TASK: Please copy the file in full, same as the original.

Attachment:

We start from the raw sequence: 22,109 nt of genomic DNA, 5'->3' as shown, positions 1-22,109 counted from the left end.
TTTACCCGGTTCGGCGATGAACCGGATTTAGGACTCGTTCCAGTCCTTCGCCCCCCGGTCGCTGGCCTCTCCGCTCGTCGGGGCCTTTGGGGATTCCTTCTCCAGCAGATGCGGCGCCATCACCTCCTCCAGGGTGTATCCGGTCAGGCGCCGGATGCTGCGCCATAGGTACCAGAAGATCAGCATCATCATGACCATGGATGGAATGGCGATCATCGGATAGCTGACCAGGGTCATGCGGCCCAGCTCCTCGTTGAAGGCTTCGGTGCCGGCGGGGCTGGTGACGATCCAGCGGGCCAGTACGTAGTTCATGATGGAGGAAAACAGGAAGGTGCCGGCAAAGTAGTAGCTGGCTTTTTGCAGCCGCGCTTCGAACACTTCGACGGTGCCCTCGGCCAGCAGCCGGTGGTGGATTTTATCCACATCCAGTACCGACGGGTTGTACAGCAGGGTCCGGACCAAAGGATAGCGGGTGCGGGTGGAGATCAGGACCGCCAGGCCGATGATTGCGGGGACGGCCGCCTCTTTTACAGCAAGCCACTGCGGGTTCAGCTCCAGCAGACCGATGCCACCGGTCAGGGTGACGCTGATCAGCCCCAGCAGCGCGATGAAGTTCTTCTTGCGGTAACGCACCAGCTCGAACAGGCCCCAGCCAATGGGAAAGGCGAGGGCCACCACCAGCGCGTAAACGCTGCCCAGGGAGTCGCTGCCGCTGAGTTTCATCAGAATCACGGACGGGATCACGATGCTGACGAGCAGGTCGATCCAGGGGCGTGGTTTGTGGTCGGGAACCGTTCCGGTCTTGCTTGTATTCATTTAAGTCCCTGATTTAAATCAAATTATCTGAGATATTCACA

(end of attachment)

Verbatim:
We start from the raw sequence: 22,109 nt of genomic DNA, 5'->3' as shown, positions 1-22,109 counted from the left end.
TTTACCCGGTTCGGCGATGAACCGGATTTAGGACTCGTTCCAGTCCTTCGCCCCCCGGTCGCTGGCCTCTCCGCTCGTCGGGGCCTTTGGGGATTCCTTCTCCAGCAGATGCGGCGCCATCACCTCCTCCAGGGTGTATCCGGTCAGGCGCCGGATGCTGCGCCATAGGTACCAGAAGATCAGCATCATCATGACCATGGATGGAATGGCGATCATCGGATAGCTGACCAGGGTCATGCGGCCCAGCTCCTCGTTGAAGGCTTCGGTGCCGGCGGGGCTGGTGACGATCCAGCGGGCCAGTACGTAGTTCATGATGGAGGAAAACAGGAAGGTGCCGGCAAAGTAGTAGCTGGCTTTTTGCAGCCGCGCTTCGAACACTTCGACGGTGCCCTCGGCCAGCAGCCGGTGGTGGATTTTATCCACATCCAGTACCGACGGGTTGTACAGCAGGGTCCGGACCAAAGGATAGCGGGTGCGGGTGGAGATCAGGACCGCCAGGCCGATGATTGCGGGGACGGCCGCCTCTTTTACAGCAAGCCACTGCGGGTTCAGCTCCAGCAGACCGATGCCACCGGTCAGGGTGACGCTGATCAGCCCCAGCAGCGCGATGAAGTTCTTCTTGCGGTAACGCACCAGCTCGAACAGGCCCCAGCCAATGGGAAAGGCGAGGGCCACCACCAGCGCGTAAACGCTGCCCAGGGAGTCGCTGCCGCTGAGTTTCATCAGAATCACGGACGGGATCACGATGCTGACGAGCAGGTCGATCCAGGGGCGTGGTTTGTGGTCGGGAACCGTTCCGGTCTTGCTTGTATTCATTTAAGTCCCTGATTTAAATCAAATTATCTGAGATATTCACA